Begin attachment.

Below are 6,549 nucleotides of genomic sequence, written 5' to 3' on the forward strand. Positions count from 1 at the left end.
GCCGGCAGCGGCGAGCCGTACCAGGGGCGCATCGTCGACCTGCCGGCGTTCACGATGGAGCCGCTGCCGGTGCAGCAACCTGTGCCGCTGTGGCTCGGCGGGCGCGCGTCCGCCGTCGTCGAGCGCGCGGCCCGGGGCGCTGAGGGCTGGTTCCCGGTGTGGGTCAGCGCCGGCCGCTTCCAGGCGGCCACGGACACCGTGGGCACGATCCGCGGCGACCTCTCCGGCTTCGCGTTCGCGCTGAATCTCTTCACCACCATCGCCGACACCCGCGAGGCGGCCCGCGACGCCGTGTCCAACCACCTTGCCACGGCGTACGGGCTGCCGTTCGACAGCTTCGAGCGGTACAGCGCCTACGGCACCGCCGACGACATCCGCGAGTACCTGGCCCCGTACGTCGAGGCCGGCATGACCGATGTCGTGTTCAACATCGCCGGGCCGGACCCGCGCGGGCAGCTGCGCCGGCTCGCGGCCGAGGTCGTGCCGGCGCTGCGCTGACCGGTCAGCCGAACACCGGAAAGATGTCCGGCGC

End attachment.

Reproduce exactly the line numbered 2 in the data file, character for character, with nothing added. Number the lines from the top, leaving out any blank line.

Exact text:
GCCGGCAGCGGCGAGCCGTACCAGGGGCGCATCGTCGACCTGCCGGCGTTCACGATGGAGCCGCTGCCGGTGCAGCAACCTGTGCCGCTGTGGCTCGGCGGGCGCGCGTCCGCCGTCGTCGAGCGCGCGGCCCGGGGCGCTGAGGGCTGGTTCCCGGTGTGGGTCAGCGCCGGCCGCTTCCAGGCGGCCACGGACACCGTGGGCACGATCCGCGGCGACCTCTCCGGCTTCGCGTTCGCGCTGAATCTCTTCACCACCATCGCCGACACCCGCGAGGCGGCCCGCGACGCCGTGTCCAACCACCTTGCCACGGCGTACGGGCTGCCGTTCGACAGCTTCGAGCGGTACAGCGCCTACGGCACCGCCGACGACATCCGCGAGTACCTGGCCCCGTACGTCGAGGCCGGCATGACCGATGTCGTGTTCAACATCGCCGGGCCGGACCCGCGCGGGCAGCTGCGCCGGCTCGCGGCCGAGGTCGTGCCGGCGCTGCGCTGACCGGTCAGCCGAACACCGGAAAGATGTCCGGCGC